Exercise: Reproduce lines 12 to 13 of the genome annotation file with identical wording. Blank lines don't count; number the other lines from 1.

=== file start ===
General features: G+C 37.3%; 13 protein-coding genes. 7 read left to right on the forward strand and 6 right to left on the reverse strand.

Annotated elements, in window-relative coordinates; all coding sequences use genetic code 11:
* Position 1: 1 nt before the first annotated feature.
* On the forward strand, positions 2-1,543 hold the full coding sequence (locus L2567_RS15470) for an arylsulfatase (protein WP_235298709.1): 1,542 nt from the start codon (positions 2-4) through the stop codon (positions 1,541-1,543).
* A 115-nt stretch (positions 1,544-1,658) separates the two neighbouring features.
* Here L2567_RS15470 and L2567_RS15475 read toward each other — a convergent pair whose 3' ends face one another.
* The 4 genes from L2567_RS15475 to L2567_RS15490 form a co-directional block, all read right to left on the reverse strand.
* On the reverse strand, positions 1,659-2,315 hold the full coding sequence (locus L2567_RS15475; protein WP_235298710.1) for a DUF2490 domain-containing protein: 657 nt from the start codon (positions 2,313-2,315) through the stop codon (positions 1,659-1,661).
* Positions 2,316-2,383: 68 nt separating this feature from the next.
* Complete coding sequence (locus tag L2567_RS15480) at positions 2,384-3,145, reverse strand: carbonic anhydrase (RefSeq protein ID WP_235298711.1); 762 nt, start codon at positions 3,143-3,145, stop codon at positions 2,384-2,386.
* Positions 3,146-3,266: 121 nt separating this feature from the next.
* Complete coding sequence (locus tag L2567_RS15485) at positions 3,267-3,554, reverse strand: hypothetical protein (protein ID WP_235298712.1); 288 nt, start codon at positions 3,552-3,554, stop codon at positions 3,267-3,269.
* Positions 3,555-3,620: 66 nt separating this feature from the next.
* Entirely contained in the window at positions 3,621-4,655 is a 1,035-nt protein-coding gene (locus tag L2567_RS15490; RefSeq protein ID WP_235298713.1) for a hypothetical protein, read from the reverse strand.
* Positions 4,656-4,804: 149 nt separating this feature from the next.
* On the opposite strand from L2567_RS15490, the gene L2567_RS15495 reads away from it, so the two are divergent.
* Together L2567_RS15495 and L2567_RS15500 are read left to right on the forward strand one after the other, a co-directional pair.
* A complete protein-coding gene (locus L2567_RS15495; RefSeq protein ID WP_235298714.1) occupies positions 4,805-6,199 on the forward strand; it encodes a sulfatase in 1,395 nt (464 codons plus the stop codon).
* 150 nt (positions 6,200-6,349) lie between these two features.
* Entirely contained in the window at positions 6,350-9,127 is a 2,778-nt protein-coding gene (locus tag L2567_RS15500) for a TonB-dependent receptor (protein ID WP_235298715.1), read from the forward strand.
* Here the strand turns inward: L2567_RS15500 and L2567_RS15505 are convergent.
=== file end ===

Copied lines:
* Complete coding sequence (locus tag L2567_RS15485) at positions 3,267-3,554, reverse strand: hypothetical protein (protein ID WP_235298712.1); 288 nt, start codon at positions 3,552-3,554, stop codon at positions 3,267-3,269.
* Positions 3,555-3,620: 66 nt separating this feature from the next.